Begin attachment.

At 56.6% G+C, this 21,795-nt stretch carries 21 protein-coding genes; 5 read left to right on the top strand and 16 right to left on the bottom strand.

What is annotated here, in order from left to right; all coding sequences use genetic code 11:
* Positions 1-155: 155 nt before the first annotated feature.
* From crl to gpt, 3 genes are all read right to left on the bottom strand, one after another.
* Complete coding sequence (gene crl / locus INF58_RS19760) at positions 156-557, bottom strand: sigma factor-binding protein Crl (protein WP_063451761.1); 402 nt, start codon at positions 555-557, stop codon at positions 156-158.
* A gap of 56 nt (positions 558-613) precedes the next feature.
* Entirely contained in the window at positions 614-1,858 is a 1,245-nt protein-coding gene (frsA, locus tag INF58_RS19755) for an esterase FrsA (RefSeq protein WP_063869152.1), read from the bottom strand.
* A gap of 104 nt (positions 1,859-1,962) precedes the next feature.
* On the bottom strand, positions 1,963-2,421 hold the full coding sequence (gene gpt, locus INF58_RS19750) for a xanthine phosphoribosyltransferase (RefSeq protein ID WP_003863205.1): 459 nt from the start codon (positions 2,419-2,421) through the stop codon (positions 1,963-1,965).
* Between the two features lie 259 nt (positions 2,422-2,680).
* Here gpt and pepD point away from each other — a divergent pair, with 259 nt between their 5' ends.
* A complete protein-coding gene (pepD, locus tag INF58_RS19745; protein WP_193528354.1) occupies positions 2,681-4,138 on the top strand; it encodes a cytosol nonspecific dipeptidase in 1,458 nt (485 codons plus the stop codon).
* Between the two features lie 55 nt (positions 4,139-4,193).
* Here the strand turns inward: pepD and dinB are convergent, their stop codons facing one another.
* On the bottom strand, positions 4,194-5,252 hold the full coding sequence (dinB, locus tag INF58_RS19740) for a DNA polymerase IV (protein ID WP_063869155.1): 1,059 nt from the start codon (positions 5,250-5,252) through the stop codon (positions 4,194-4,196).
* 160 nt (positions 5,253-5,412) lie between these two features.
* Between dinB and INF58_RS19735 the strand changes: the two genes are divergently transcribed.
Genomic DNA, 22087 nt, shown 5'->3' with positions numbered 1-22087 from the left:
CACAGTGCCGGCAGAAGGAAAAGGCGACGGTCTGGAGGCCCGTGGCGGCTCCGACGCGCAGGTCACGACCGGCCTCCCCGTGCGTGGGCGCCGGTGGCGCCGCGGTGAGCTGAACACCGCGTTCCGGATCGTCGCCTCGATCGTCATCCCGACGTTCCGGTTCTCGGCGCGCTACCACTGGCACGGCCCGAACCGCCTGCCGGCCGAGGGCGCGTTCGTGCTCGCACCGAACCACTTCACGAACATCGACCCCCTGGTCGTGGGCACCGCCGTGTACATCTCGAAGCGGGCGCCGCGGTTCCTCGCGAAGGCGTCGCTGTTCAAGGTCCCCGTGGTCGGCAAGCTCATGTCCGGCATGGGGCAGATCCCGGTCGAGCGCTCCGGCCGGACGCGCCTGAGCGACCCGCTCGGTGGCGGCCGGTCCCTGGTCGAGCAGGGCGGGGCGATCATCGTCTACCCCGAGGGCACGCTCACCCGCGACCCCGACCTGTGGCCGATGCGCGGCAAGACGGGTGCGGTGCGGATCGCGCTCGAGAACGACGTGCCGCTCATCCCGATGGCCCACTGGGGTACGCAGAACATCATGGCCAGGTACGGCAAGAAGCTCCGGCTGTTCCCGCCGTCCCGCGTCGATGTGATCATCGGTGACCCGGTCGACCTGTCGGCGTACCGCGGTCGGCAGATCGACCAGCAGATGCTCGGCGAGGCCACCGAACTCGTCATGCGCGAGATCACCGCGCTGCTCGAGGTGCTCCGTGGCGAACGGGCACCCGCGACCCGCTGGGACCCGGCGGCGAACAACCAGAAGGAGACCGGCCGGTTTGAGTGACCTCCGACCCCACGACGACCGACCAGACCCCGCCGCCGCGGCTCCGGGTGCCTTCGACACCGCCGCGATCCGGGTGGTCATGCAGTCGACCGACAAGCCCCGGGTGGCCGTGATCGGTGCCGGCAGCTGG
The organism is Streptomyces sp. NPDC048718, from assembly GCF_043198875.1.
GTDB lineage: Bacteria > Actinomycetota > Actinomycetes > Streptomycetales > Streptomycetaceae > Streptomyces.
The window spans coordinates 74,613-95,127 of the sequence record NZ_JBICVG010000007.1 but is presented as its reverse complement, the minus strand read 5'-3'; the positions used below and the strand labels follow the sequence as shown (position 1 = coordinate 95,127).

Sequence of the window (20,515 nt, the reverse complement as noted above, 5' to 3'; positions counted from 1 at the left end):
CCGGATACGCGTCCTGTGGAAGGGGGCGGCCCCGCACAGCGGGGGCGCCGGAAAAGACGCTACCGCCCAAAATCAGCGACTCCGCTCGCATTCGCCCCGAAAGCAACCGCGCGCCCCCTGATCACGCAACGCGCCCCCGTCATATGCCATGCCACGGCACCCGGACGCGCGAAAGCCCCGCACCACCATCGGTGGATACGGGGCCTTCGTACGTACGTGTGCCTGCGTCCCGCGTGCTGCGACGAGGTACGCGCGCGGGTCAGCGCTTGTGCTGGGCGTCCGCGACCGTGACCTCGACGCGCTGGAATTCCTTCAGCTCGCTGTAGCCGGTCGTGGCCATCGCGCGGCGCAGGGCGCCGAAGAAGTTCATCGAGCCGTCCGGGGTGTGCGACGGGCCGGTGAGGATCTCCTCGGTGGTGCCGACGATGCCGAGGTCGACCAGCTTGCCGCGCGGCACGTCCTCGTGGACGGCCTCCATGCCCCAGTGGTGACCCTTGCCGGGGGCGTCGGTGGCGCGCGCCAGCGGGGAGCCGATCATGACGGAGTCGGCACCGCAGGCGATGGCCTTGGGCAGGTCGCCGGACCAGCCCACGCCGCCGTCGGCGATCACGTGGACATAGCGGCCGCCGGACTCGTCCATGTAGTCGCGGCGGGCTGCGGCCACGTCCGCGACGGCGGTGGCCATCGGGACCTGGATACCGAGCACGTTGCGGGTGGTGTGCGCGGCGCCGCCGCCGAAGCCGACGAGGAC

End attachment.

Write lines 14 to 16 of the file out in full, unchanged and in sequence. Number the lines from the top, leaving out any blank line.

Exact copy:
* Here the strand turns inward: pepD and dinB are convergent, their stop codons facing one another.
* On the bottom strand, positions 4,194-5,252 hold the full coding sequence (dinB, locus tag INF58_RS19740) for a DNA polymerase IV (protein ID WP_063869155.1): 1,059 nt from the start codon (positions 5,250-5,252) through the stop codon (positions 4,194-4,196).
* 160 nt (positions 5,253-5,412) lie between these two features.